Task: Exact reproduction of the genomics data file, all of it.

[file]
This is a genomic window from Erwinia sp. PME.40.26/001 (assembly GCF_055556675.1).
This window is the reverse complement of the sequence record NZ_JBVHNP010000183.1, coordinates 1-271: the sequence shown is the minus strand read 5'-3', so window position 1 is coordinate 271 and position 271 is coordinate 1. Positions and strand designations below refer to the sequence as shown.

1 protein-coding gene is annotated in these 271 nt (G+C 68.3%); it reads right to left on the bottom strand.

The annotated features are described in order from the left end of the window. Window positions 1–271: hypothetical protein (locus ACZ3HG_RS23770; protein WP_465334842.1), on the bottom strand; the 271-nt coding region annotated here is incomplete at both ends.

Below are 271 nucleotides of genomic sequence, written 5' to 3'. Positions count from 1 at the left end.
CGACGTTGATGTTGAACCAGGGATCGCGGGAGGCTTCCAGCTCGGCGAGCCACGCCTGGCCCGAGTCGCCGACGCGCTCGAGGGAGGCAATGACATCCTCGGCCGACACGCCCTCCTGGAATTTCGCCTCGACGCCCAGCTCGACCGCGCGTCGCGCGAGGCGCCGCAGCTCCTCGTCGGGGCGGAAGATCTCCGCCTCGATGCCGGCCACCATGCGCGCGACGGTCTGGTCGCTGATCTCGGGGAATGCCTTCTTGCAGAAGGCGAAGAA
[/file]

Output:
This is a genomic window from Erwinia sp. PME.40.26/001 (assembly GCF_055556675.1).
This window is the reverse complement of the sequence record NZ_JBVHNP010000183.1, coordinates 1-271: the sequence shown is the minus strand read 5'-3', so window position 1 is coordinate 271 and position 271 is coordinate 1. Positions and strand designations below refer to the sequence as shown.

1 protein-coding gene is annotated in these 271 nt (G+C 68.3%); it reads right to left on the bottom strand.

The annotated features are described in order from the left end of the window. Window positions 1–271: hypothetical protein (locus ACZ3HG_RS23770; protein WP_465334842.1), on the bottom strand; the 271-nt coding region annotated here is incomplete at both ends.

Below are 271 nucleotides of genomic sequence, written 5' to 3'. Positions count from 1 at the left end.
CGACGTTGATGTTGAACCAGGGATCGCGGGAGGCTTCCAGCTCGGCGAGCCACGCCTGGCCCGAGTCGCCGACGCGCTCGAGGGAGGCAATGACATCCTCGGCCGACACGCCCTCCTGGAATTTCGCCTCGACGCCCAGCTCGACCGCGCGTCGCGCGAGGCGCCGCAGCTCCTCGTCGGGGCGGAAGATCTCCGCCTCGATGCCGGCCACCATGCGCGCGACGGTCTGGTCGCTGATCTCGGGGAATGCCTTCTTGCAGAAGGCGAAGAA